19th June, England v South Africa, 09:30 GMT
In his weekly column, Cricket World editor John Pennington looks forward to the upcoming England-South Africa series - which pits the top two Test sides in the world against each other.
The talking stops soon - today, in fact - and South Africa hit balls in anger as they begin their tour of England. Perhaps with England's recent success in Australia in mind, they play a pair of warm-up matches ahead of the opening Test on 19th July.
With the bulk of England's Test side still concerned with finishing off a struggling Australian side, there is a slight danger that it will be South Africa's players who will head into the series with better preparation behind.
The dismal weather might well have the final say, and limit both sides to practising indoors, rendering the above point redundant. Let’s hope not – the forecast is a little more hopeful beyond the end of this week.
Graeme Smith is back in familiar territory as South Africa prepare to take on Somerset. Back in 2005, he led the side to victory in the Twenty20 Cup. They've been trying to repeat the success since but despite appearing in three finals, haven’t managed to get over the line.
In his arrival press conference, he spoke about 'quiet confidence' in his side's ranks ahead of this series. Privately, the confidence might be a little louder than 'quiet' and with good reason.
The last time South Africa lost a series overseas was against Sri Lanka in 2006, when they came up against Mahela Jayawardene and Kumar Sangakkara in record-breaking form.
Smith is himself recovering from an ankle injury and will be desperate to hit form early. In 2003, he scored twin double-centuries against Nasser Hussain's England and four years later, he scored a wonderful unbeaten 154 not out to win the Edgbaston Test as his side took a deserved 2-1 series win.
Hussain resigned as captain mid-series in 2003 and his successor, Michael Vaughan, also went the same way in 2008 as the runs continued to flow for Smith and the Proteas, Kevin Pietersen taking over the reins.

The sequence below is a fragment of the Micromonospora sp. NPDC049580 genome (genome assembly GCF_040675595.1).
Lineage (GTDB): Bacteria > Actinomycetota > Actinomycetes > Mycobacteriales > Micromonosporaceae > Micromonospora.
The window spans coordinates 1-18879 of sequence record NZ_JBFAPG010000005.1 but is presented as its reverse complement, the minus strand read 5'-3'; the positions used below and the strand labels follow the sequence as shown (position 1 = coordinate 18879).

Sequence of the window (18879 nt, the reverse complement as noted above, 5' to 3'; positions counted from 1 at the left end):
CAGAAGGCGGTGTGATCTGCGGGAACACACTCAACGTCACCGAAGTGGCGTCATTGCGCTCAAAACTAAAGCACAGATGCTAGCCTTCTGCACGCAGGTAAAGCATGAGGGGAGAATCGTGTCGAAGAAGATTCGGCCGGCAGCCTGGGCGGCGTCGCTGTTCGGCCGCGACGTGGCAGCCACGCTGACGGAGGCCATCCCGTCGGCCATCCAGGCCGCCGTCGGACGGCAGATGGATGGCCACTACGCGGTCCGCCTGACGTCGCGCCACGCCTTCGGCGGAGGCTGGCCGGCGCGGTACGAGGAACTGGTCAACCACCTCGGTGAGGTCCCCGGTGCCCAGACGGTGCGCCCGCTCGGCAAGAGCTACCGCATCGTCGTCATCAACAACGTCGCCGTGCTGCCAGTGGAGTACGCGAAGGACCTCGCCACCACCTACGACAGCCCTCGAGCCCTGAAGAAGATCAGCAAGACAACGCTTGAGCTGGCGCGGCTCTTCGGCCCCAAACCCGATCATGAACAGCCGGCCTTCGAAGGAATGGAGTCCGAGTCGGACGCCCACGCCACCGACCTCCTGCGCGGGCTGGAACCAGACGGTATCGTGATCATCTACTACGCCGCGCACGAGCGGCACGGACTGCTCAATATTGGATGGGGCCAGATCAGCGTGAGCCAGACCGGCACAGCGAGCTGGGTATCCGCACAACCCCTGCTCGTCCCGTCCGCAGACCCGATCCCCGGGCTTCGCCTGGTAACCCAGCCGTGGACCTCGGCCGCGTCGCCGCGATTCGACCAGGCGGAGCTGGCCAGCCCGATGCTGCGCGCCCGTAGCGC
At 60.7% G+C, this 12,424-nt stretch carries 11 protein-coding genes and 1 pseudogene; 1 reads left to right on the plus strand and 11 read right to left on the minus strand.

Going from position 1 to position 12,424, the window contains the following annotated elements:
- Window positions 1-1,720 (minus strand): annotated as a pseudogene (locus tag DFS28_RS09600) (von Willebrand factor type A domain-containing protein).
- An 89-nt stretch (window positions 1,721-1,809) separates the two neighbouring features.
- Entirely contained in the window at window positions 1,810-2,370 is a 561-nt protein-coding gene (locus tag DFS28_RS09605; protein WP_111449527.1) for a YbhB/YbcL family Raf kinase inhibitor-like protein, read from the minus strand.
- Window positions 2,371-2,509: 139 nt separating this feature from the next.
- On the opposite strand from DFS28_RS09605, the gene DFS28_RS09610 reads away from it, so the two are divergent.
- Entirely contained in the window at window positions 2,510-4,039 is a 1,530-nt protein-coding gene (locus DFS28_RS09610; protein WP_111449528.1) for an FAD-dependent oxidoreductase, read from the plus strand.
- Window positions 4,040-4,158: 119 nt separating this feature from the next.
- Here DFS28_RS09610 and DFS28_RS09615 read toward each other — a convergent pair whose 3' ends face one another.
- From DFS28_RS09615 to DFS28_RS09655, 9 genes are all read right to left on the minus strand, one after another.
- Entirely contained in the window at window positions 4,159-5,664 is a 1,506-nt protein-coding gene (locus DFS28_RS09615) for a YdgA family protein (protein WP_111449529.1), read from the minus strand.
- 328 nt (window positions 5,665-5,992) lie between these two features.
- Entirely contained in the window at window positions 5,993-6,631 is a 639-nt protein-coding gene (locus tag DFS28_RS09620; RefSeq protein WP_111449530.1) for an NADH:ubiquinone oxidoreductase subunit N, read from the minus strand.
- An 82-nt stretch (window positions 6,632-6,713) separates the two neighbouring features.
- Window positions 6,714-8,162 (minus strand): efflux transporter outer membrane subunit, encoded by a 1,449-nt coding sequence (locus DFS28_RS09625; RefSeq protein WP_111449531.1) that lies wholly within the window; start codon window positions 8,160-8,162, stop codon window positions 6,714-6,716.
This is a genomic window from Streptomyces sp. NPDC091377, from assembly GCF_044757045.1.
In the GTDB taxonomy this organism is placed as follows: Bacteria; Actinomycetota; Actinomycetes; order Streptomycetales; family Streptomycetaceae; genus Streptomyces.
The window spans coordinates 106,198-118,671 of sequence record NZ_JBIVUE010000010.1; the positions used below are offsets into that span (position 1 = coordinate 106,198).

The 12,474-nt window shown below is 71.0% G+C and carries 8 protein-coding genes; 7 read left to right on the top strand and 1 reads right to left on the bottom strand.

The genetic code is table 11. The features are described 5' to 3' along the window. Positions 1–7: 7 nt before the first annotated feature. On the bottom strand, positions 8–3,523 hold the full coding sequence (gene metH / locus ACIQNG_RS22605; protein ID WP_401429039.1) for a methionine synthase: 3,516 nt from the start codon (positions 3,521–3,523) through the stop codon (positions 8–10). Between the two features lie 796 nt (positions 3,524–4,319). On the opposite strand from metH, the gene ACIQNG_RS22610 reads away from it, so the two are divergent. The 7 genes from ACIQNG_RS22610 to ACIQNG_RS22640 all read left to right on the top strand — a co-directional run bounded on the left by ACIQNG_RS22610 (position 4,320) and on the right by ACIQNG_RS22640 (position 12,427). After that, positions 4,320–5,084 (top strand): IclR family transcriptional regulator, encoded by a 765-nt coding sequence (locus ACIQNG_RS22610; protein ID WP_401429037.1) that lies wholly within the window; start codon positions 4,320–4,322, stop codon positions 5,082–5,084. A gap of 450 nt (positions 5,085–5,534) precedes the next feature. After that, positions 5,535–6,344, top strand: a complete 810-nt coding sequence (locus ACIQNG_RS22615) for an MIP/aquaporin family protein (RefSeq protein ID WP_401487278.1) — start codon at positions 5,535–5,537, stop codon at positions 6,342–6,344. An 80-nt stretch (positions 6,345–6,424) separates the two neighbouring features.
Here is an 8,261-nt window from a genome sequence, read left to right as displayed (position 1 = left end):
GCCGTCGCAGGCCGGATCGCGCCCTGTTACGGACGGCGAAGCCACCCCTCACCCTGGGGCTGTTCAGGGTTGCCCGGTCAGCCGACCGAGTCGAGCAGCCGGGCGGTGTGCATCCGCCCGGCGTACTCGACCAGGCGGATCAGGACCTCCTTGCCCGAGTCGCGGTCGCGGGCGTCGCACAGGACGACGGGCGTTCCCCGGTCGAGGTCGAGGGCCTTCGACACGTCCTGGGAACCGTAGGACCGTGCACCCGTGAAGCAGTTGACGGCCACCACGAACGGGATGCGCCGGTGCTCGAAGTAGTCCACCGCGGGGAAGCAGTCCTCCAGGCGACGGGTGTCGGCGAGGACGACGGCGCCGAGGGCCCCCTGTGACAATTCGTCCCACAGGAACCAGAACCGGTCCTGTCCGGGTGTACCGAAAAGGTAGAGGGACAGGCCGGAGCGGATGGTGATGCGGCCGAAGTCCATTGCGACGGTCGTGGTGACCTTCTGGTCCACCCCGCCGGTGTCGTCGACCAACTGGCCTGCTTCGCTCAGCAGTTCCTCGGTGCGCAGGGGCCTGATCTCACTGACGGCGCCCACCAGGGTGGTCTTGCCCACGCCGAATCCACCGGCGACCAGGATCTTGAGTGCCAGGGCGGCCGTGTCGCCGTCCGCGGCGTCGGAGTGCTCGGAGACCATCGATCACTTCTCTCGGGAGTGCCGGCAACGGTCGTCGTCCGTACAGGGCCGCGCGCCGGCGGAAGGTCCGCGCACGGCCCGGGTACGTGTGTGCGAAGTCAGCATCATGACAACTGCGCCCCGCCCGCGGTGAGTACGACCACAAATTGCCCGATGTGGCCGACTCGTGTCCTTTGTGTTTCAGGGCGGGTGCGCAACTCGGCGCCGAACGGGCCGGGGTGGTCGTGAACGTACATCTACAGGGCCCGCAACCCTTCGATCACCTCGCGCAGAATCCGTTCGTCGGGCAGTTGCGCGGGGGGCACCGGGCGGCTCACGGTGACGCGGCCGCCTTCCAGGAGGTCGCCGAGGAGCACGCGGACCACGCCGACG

Andrew Strauss has subsequently led the side to the top of the Test rankings, although after England were beaten 3-0 by Pakistan, South Africa had a chance to depose them. It would not be stretching the boundaries of possibility too much to say that had weather not intervened in New Zealand, they would have swept that series 3-0 and done so.
Both Strauss and Smith are nearer the ends of their careers than the start and both have enviable records. Smith averages 72 in Tests in England, and Strauss averages 42 against the Proteas.
It has been 12 years since the home side won an England-South Africa Test series. England won 2-1 in the winter of 2004/5, largely thanks to the efforts of Strauss and the 2003 series, for all Smith's brilliance at the tender age of 22, was drawn 2-2.
The most recent clash saw England cling on at Centurion Park and in Cape Town and an innings win apiece in a 1-1 draw. Such fine margins have proved the difference between them and it is unlikely that either team will run away with it.
South Africa's players are on top of their game. Hashim Amla and AB de Villiers are in the middle of golden runs with the bat, Alviro Petersen had adapted quickly to Test cricket and the experience of Jacques Rudolph has proved to be an invaluable asset in the middle-order. His knowledge of conditions having enjoyed a spell with Yorkshire must not also be underestimated.
This might prove to be Mark Boucher’s final tour but he remains as feisty a competitor as any and is the only survivor from the 1999/2000 series - along with Jacques Kallis, for many the greatest all-rounder in the game today and arguably the greatest since Sir Garry Sobers.
As if that wasn't enough, it has taken time but Dale Steyn and Morne Morkel have developed into a fearsome new-ball partnership. Vernon Philander has benefited from time in county cricket and at home to learn his game and has made a phenomenal impact and Imran Tahir is the genuine attacking spin bowler South Africa have long been yearning for.
Make no mistake, England will have to fight for their coveted number one status.
Like it or not, there is a long history of links between South African and England players, from the time of Basil D'Oliveira, Allan Lamb and Robin Smith to present day. Strauss, Jonathan Trott, Matthew Prior, and Pietersen were all born in South Africa and others such as Craig Kieswetter and Jade Dernbach also have South African origins. Trott and Kieswetter played for South Africa Under-19s and Pietersen played against England for Kwa-Zulu Natal in 1999.
This has led to plenty of jokes about England being South Africa's 'B' team. One way to stop the jokes is for South Africa to beat England and sit on top of the Test rankings.
They stand as good a chance of doing it this year as they ever have.
© Cricket World 2012
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